I ask because I happen to own this release on both DVD and Blu-ray, but I wouldn’t expect to get more than say $20 for the DVD on ebay, even though it’s in great condition, and I’m just wondering how long I’d have to wait before I could sell it for say $35-$40+.
Considering there are new copies still for sale, quite some time, I fear.
Probably around 70 years. Although Criterion makes a high-grade product, that doesn’t change the fact that it’s mass-produced and already widely available. The likelihood of Criterion releases becoming collector’s items is quite low. Probably you’ll get the highest price right after the film goes out-of-print (which will be never) or immediately after the Criterion label disappears. I don’t think any particular film distributor offers enough in itself that their releases would hold long-term value (at any rate beyond that of the actual film).
I know there are a lot of Criterion supporters around, but it’s just one distributor among many others and nothing more.
But Faux Nom:
Pierrot Le Fou is out of print on Criterion. That’s the point. Also, Criterions are not mass-produced, at least not the way DVDs from say Warner Bros. are. Out of Print Criterions always keep the value as a collector’s item once they gain that value, unless of course the film comes back into print. I doubt The Third Man blu ray from Criterion will ever be easily attainable ever again. That’s only going to go up in value, unless Criterion gets the rights back. The drawback is it wouldn’t be so special anymore.
Anyhow, rare LPs from the 60s are certainly worth money today. Emphasis on the word ‘rare’. In other words, LP copies of Zeppelin are not rare, and are therefore worth nothing. Out of Print Criterions become rare, and that is why they become collector’s items if they go out of print.
_"Out of Print Criterions always keep the value as a collector’s item once they gain that value, unless of course the film comes back into print. I doubt The Third Man blu ray from Criterion will ever be easily attainable ever again."
A lot of people are going to be perfectly satisfied with the StudioCanal BD, though, so that takes a big bite out of the Criterion’s potential value.
I meant out-of-print definitively, with every distributor. I’m sure I could find Pierrot le fou at pretty much any “underground” film store. My point is that value is attached more to the film itself than to any particular edition of it.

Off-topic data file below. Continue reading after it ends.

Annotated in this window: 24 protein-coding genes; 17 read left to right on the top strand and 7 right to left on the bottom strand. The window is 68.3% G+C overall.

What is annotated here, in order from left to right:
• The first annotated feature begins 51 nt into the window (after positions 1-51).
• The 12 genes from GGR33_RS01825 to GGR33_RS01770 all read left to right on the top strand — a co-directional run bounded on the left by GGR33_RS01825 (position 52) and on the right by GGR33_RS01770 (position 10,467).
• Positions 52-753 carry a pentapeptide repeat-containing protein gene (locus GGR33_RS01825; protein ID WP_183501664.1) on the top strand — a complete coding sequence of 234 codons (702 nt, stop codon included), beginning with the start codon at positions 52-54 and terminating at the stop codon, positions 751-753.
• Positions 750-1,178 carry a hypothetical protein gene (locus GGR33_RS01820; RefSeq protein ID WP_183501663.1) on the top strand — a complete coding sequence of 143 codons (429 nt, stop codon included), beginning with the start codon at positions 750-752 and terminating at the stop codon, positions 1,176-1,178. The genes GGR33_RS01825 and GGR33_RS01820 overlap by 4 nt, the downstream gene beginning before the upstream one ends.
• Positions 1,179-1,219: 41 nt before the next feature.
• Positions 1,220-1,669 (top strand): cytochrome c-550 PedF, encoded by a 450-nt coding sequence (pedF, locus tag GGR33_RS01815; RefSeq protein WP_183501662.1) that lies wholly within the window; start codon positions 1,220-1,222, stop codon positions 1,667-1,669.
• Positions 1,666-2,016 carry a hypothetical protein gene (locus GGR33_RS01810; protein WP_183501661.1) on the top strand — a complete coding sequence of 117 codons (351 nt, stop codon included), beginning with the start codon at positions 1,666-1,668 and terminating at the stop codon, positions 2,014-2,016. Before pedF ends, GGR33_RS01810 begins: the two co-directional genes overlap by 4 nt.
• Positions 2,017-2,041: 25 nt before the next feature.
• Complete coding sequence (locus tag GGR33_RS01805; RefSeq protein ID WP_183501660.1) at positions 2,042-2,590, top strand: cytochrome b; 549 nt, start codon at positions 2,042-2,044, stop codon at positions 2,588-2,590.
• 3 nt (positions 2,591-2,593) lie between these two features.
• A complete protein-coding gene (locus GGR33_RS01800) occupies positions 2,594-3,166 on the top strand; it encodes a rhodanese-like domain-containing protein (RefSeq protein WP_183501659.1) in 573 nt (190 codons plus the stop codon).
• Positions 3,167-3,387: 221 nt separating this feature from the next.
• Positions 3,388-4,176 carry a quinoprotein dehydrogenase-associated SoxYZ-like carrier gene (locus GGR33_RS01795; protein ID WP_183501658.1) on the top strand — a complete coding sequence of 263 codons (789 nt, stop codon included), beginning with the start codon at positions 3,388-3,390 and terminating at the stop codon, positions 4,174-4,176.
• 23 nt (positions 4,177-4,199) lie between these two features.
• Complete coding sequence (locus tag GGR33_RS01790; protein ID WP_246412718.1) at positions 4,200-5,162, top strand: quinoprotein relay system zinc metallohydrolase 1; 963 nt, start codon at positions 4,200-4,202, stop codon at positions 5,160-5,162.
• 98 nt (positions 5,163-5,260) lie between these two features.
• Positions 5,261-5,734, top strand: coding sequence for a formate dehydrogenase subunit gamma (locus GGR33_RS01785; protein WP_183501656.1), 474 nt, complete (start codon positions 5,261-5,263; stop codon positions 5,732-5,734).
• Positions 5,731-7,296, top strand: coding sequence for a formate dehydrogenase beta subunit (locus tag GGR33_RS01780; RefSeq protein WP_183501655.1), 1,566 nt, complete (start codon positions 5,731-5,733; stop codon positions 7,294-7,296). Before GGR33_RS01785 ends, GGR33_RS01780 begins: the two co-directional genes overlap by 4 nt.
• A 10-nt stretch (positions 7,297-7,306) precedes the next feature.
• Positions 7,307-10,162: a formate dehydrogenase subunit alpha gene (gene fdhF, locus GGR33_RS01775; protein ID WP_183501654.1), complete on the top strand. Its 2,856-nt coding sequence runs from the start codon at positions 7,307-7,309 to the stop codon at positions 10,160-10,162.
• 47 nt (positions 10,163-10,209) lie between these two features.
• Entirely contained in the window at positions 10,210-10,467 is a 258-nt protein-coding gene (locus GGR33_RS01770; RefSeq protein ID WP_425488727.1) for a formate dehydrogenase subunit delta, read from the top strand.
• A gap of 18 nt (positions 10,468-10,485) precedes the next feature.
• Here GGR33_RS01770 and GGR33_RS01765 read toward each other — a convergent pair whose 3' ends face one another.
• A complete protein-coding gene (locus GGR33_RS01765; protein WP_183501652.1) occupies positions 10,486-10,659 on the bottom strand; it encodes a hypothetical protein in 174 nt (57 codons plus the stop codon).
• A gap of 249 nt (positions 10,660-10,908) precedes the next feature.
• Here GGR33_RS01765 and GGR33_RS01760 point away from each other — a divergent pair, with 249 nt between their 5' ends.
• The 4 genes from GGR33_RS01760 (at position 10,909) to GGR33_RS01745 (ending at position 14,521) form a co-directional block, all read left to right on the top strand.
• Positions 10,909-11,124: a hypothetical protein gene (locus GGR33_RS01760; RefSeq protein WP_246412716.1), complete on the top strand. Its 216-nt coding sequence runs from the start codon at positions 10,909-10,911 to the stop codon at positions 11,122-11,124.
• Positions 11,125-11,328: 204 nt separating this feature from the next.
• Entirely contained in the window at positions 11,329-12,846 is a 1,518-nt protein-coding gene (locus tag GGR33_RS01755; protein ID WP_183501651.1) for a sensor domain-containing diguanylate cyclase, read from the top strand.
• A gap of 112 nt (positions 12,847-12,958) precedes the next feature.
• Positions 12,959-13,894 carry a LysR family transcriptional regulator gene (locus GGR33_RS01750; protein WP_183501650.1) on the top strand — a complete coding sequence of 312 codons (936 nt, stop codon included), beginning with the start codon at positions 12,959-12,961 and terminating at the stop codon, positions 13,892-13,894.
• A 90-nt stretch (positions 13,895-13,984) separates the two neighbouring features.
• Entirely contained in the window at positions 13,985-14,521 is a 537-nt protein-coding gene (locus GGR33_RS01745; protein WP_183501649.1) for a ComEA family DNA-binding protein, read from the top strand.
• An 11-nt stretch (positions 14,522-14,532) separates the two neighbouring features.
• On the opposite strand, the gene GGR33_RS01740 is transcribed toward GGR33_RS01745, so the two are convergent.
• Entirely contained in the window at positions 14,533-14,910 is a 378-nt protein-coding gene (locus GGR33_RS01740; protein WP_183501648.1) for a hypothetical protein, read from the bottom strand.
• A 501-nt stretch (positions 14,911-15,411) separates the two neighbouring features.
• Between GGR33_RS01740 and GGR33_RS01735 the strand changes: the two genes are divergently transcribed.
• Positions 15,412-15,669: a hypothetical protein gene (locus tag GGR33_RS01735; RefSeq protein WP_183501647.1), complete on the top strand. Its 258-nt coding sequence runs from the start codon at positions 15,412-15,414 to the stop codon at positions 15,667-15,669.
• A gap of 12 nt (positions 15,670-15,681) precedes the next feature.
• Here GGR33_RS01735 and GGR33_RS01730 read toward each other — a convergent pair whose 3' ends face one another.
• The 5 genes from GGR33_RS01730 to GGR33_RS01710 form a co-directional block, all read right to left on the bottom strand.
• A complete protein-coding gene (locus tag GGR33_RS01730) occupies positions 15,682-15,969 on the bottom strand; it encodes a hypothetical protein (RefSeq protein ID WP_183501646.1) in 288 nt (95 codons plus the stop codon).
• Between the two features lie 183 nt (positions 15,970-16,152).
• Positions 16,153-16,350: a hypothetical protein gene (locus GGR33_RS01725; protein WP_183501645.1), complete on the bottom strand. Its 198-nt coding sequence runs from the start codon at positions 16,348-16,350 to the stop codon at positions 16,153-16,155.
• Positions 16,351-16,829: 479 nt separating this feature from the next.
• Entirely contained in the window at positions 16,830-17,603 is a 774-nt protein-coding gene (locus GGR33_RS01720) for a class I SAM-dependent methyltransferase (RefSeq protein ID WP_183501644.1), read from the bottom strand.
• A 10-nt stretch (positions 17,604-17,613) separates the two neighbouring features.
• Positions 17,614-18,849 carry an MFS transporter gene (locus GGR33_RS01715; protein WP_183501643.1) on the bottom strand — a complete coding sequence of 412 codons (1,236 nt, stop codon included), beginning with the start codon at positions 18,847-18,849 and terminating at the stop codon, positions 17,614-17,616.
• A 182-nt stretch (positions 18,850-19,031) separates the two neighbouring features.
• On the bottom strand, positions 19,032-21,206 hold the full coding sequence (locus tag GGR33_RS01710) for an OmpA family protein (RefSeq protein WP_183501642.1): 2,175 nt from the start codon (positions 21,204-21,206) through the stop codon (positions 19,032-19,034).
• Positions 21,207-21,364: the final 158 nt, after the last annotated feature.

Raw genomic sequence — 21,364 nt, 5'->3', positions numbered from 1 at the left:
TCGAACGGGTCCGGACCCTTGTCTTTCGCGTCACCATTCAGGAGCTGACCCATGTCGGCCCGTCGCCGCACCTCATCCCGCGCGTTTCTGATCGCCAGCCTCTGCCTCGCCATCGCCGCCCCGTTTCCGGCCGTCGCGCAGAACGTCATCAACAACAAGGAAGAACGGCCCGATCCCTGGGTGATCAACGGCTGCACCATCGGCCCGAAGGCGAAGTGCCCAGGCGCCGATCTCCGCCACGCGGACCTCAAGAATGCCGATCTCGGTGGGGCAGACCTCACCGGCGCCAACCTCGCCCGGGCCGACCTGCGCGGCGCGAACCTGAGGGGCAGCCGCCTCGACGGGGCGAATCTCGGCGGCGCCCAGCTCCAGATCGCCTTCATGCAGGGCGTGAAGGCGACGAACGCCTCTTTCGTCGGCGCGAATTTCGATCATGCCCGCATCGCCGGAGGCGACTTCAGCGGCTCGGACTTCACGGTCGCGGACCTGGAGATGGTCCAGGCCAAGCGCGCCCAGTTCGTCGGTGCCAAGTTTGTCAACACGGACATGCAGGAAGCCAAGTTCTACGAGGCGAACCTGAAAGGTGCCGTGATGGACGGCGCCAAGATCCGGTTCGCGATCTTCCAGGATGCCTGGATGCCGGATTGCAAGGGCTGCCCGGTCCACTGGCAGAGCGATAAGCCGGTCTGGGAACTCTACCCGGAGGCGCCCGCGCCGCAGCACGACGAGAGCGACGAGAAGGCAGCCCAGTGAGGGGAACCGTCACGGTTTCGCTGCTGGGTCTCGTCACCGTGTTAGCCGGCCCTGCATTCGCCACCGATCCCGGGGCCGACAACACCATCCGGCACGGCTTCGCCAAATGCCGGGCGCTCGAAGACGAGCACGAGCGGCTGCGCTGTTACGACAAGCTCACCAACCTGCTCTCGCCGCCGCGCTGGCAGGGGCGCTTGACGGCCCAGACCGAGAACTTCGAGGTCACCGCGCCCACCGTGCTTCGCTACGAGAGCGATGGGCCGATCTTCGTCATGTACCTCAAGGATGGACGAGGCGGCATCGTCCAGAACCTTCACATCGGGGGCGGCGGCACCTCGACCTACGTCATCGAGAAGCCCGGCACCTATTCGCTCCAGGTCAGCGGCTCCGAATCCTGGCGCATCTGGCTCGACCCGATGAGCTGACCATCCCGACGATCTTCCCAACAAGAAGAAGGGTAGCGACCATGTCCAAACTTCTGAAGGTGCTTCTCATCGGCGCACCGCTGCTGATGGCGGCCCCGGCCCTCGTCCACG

Also, there are literally in the tens of thousands of copies, probably more, of any given film in the Criterion catalogue. They’re not exactly limited edition. So no, I don’t think they’ll be holding any long-term value. Besides, the worth of a Criterion release is tied to the DVD format. Eventually a more advanced format will appear and there will be little or no market for DVD’s. Film, vinyl &c. offer a certain quality that DVD’s do not. Being a digital format, the DVD will simply be replaced by something else which will do the same job, only better.
Perhaps Matt, but it’s unlikely one will ever be able to obtain a copy of it, The Third Man CC BD, used or new for $40 ever again.
‘My point is that value is attached more to the film itself that to any particular edition’
That rule changes though when a film has a Criterion release that happens to be out of print. The Third Man and Contempt are perfect, textbook cases of this.
Anyhow, The Third Man is probably a unique case, since that film appeals to wide audience well beyond the die hard film lover demographic, which wouldn’t even know the difference between the Criterion and another release, whereas Pierrot Le Fou itself appeals to much more of a niche audience, which would in fact know the difference between a Criterion and all other releases.
What you say about vinyl vs. DVD is absolutely true, but the more important question is will there ever be a home video release of Pierrot Le Fou that tops the Criterion?
hah, believe it or not I sold my Blu Ray for 100 dollars to some schmuck.
Give it time. I doubt it will rise in value as fast as The Third Man did, but in another year or so I’m sure $70 will be the average price, if not more.
Just hold on to it. And sell it for $1 million when it eventually gets to that value.
And Criterion is the bestest and we need more Criterion-related questions that say nothing about cinema but how much you can sell your used Criteron DVDs for.
By the way, how long do you guys think i’d have to wait for my Criterion DVDs of Chasing Amy and Armageddon to go up in value?
Are Criterion films similar to auctions on the United States or what?
Why did The Third Man become so valuable? It was out for a longer period of time than Pierrot Le Fou was, and I’m sure it was pressed in similar quantities, and it’s not too difficult to find copies used and new listed on amazon and ebay.
Umm, Renault, you’re answering your own question. You seem convinced that they’re going up in value, contrary to other people’s opinions you solicited. (and contrary to the way you yourself phrased the thread’s title) What’s the purpose of this thread? To cheer yourself on that the price of a certain dvd you own will go up in value?
I’ve seen the CC Pierrot Blu ray for $29.95 in stores. I wouldn’t buy it since I already have the DVD anyway, and I can’t picture it being a 3rd Man-style investment. I still remember holding 3 copies of the 3rd Man Blu ray in my had, back when they were announced as OOP. I thought to myself, “Hmm, I wonder if I should buy all 3 copies and sell 2 of them for double the price a few years from now? Nah, they won’t ever go up in price…” oops.
Like anything that goes OOP, anyone can set their price to the highest level and it’s all about what one would pay.
Personally, I will not pay so much for an OOP film. But to each their own.